Valdosta Daily Times

Features

June 24, 2013

'World War Z' finds peace as a film

- — “World War Z” (Action/Thriller: 1 hour, 56 minutes)

Starring: Brad Pitt, Mireille Enos and Fana Mokoena

Director: Marc Forster

Rated: PG-13 (Intense frightening sequences, violence, profanity and disturbing and gory images)

Movie Review: Marc Forster has directed some great films: “Monster’s Ball” (2001) and “The Kite Runner” (2007). He also directed 2008’s “Quantum of Solace,” a James Bond film. He is versatile as a director, easily moving from one genre to the next while keeping his films tangible. Add “World War Z” to Forster’s list of accomplishments of mastering another genre.  

An adaptation of Max Brooks’ novel, this film follows the travels of United Nations employee Gerry Lane (Pitt) as he travels the world looking for a cure to a deadly disease that turns people into aggressive zombies. No matter where Lane arrives, the zombies are present and causing chaos. Cities around the globe are quickly becoming filled with zombies.

This screenplay gives a new twist to the zombie craze. It is nothing powerful, but it manages to keep its audience riveted. The uninfected diagnose the zombies as people with diseases. In a unique manner, the plot is similar to “Contagion” (2011) mixed with countless other zombie films.

However, this film does something unique. It makes the mission of one man, Pitts’ Lane, a tribute to protecting his family by putting his own life in danger to learn how the zombie disease occurred. On the surface, it appears Lane is doing this for some noble cause, but this notion is not the case. Lane’s true goal is to ensure the survival of his family. The writers who wrote this did not make this pretentious by hiding it. This gives the film focus, making it not the typical zombie apocalypse production with cheap thrills.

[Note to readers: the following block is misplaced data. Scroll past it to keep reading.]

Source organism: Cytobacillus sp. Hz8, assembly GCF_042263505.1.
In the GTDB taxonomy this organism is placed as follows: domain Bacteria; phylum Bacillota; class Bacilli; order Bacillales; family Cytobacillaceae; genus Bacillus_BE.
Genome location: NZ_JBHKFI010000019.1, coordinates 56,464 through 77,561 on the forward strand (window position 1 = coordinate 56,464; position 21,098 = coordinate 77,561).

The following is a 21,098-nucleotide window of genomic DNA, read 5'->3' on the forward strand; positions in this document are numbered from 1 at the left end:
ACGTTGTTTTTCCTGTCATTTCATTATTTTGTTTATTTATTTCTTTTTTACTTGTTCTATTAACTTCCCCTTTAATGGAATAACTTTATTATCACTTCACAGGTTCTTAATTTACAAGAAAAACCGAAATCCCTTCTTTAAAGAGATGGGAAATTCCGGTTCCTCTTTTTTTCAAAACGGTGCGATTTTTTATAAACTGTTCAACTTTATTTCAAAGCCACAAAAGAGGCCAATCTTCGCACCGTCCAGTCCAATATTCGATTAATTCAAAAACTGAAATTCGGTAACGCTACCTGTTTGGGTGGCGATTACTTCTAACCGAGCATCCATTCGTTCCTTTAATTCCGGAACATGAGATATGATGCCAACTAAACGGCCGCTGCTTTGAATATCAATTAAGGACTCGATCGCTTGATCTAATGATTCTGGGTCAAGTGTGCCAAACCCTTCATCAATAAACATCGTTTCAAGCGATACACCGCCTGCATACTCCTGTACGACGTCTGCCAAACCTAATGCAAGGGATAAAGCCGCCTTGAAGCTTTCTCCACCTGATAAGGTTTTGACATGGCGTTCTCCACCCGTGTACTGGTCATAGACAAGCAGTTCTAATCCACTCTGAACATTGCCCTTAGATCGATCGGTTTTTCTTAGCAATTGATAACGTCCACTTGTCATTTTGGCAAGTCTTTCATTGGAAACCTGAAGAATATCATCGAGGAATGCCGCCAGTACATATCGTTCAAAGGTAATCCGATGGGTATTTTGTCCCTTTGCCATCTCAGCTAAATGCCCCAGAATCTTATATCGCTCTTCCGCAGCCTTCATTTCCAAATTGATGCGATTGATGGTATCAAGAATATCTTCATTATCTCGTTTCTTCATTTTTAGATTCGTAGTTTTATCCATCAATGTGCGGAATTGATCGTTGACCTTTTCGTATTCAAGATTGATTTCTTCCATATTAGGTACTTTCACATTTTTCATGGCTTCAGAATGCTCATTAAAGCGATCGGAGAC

Sure, the film has plenty of intense zombie moments; it is a thriller. Yet, this one has a nice focus that works. It is a suspenseful, intriguing piece that entertains.  

Brad Pitt gives a genuine performance. He more than ably gives the film a sense of authenticity. He makes the film intriguing, even when the script trips over itself making some visual and story blunders.

This works because it considers the human element. In this case, the element of survival is paramount. People desperately want to keep from being bitten by a zombie to keep from becoming one. This screenplay keeps the focus on one man’s attempt to survive and help others do the same. It amply succeeds.          

Grade: B- (Engaging material for the undead)

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